Methods are disclosed herein for thermally treating tissue by providing a probe body having a flow channel extending therein to an outlet in a working end, introducing a flow of a liquid media through the flow channel and applying energy to the tissue by inductively heating a portion of the probe sufficient to vaporize the flowing media within the flow channel causing pressurized ejection of the media from the outlet to the tissue.
The methods can include applying energy between 10 and 10,000 Joules to the tissue from the media. The rate at which the media flows can be controlled as well. In
The method of claim 1 where introducing the flow of liquid media comprises introducing the flow of liquid media in less than 10 minutes. However, the rate can be reduced as described below.
In another variation, the methods described herein include inductively heating the portion of the probe by applying an electromagnetic energy source to a coil surrounding the flow channel. The electromagnetic energy can also inductively heat a wall portion of the flow channel.
Another variation of the method includes providing a flow permeable structure within the flow channel. Optionally, the coil described herein can heat the flow permeable structure to transfer energy to the flow media. Some examples of a flow permeable structure include woven filaments, braided filaments, knit filaments, metal wool, a microchannel structure, a porous structure, a honeycomb structure and an open cell structure. However, any structure that is permeable to flow can be included.
The electromagnetic energy source can include an energy source ranging from a 10 Watt source to a 500 Watt source.
Medical systems for treating tissue are also described herein. Such systems can include a probe body having a flow channel extending therein to an outlet in a working end, a coil about at least a portion or the flow channel, and an electromagnetic energy source coupled to the coil, where the electromagnetic energy source induces current in the coil causing energy delivery to a flowable media in the flow channel. The systems can include a source of flowable media coupled to the flow channel. The electromagnetic energy source can be capable of applying energy to the flowable media sufficient to cause a liquid-to-vapor phase change in at least a portion of the flowable media as described in detail herein. In addition the probe can include a sensor selected from a temperature sensor, an impedance sensor, a capacitance sensor and a pressure sensor. In some variations the probe is coupled to an aspiration source.
The medical system can also include a controller capable of modulating at least one operational parameter of the source of flowable media in response to a signal from a sensor. For example, the controller can be capable of modulating a flow of the flowable media. In another variation, the controller is capable of modulating a flow of the flowable media to apply between 100 and 10,000 Joules to the tissue.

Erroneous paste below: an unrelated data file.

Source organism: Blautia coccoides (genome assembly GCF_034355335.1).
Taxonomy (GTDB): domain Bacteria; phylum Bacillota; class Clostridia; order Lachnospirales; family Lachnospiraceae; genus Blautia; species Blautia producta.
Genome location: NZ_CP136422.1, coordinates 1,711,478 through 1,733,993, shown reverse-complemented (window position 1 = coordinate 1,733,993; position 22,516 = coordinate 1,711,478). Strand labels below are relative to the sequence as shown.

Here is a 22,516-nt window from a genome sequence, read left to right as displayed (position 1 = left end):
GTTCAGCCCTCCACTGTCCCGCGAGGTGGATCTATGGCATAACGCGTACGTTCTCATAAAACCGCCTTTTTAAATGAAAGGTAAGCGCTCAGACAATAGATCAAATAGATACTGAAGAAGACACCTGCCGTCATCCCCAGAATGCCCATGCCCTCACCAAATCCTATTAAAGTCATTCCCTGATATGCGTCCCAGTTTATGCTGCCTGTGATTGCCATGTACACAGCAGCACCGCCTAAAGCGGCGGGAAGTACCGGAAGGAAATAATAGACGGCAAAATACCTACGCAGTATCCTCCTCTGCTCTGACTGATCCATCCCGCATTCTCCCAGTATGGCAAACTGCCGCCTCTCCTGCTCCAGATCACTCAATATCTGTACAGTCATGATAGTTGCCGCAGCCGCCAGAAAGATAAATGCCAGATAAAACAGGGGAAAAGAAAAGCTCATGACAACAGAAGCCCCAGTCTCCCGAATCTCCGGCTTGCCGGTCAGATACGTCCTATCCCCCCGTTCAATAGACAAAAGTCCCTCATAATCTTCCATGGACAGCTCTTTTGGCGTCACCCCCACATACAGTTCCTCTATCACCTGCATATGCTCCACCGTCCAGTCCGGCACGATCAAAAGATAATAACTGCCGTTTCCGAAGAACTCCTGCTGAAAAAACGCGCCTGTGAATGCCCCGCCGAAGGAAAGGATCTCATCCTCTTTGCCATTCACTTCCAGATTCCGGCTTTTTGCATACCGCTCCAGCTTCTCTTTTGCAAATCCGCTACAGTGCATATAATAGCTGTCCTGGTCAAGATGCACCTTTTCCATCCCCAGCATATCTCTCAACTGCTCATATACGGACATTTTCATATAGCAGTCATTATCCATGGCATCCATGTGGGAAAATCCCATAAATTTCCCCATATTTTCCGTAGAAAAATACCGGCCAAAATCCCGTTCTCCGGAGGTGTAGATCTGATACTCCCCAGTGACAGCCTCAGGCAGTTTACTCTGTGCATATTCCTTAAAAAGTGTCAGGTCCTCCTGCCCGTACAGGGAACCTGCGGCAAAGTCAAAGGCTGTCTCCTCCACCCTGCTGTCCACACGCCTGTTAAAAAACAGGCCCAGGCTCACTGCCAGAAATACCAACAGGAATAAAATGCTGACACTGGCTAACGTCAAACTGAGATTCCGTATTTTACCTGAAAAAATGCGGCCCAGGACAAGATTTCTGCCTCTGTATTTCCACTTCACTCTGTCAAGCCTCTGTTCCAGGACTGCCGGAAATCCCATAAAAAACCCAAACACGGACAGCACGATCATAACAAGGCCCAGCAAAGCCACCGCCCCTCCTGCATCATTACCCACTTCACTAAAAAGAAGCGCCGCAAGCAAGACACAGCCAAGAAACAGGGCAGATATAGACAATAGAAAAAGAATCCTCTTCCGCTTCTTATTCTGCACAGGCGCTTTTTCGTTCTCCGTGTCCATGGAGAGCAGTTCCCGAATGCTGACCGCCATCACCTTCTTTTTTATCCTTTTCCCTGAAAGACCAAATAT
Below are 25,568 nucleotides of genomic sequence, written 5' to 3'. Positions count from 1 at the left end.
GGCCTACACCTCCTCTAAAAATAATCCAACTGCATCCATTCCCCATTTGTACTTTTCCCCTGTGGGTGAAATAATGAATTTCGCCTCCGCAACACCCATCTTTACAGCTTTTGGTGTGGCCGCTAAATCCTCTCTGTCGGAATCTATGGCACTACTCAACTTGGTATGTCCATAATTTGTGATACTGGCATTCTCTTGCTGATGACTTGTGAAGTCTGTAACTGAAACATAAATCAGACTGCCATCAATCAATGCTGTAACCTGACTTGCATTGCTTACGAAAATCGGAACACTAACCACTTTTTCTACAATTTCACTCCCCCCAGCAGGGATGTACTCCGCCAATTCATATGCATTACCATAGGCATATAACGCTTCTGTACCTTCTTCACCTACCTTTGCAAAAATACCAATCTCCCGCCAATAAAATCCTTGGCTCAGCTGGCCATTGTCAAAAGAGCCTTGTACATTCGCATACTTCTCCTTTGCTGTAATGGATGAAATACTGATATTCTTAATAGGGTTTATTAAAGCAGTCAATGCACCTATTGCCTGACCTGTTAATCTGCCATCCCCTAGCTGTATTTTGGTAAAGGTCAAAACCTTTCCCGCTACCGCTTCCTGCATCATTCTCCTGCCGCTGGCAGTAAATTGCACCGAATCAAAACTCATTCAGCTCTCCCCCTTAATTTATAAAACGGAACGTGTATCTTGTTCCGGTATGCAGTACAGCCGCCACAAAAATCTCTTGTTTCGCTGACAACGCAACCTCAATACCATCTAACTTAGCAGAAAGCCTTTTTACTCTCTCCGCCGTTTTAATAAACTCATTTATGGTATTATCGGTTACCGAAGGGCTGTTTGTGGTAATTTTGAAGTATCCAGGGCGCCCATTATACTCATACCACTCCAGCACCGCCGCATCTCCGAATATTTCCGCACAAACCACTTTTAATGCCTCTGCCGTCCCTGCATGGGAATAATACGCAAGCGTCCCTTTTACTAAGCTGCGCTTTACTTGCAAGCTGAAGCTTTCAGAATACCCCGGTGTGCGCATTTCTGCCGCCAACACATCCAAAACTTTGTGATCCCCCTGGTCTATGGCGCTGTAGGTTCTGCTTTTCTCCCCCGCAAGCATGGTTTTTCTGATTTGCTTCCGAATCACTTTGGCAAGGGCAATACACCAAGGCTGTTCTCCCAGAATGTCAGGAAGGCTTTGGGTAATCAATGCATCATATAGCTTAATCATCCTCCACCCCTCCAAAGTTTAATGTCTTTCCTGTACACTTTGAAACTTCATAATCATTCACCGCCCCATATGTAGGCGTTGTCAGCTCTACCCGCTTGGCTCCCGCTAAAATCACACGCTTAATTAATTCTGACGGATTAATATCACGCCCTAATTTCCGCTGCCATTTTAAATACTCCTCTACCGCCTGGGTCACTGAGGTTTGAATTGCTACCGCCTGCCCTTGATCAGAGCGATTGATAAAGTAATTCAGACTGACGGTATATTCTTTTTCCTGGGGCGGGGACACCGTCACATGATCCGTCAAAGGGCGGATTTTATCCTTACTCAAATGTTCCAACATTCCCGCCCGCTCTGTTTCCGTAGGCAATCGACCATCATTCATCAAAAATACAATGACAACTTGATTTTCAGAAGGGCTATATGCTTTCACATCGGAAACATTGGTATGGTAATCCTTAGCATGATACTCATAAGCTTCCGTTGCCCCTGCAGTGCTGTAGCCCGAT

The systems described herein can also include a metal portion in the flow channel for contacting the flowable media. The metal portion can be a flow permeable structure and can optionally comprise a microchannel structure. In additional variations, the flow permeable structure can include woven filaments, braided filaments, knit filaments, metal wool, a porous structure, a honeycomb structure, an open cell structure or a combination thereof.
In another variation, the methods described herein can include positioning a probe in an interface with a targeted tissue, and causing a vapor media from to be ejected from the probe into the interface with tissue wherein the media delivers energy ranging from 5 joules to 100,000 joules to cause a therapeutic effect, wherein the vapor media is converted from a liquid media within the probe by inductive heating means.
Methods described herein also include methods of treating tissue by providing medical system including a heat applicator portion for positioning in an interface with targeted tissue, and converting a liquid media into a vapor media within an elongated portion of the medical system having a flow channel communicating with a flow outlet in the heat applicator portion, and contacting the vapor media with the targeted tissue to thereby deliver energy ranging from 5 joules to 100,000 joules to cause a therapeutic effect.
As discussed herein, the methods can include converting the liquid into a vapor media using an inductive heating means. In an alternate variation, a resistive heating means can be combined with the inductive heating means or can replace the inductive heating means.
The instrument and method of the invention can cause an energy-tissue interaction that is imageable with intra-operative ultrasound or MRI.
The instrument and method of the invention cause thermal effects in tissue that do not rely applying an electrical field across the tissue to be treated.
Additional advantages of the invention will be apparent from the following description, the accompanying drawings and the appended claims.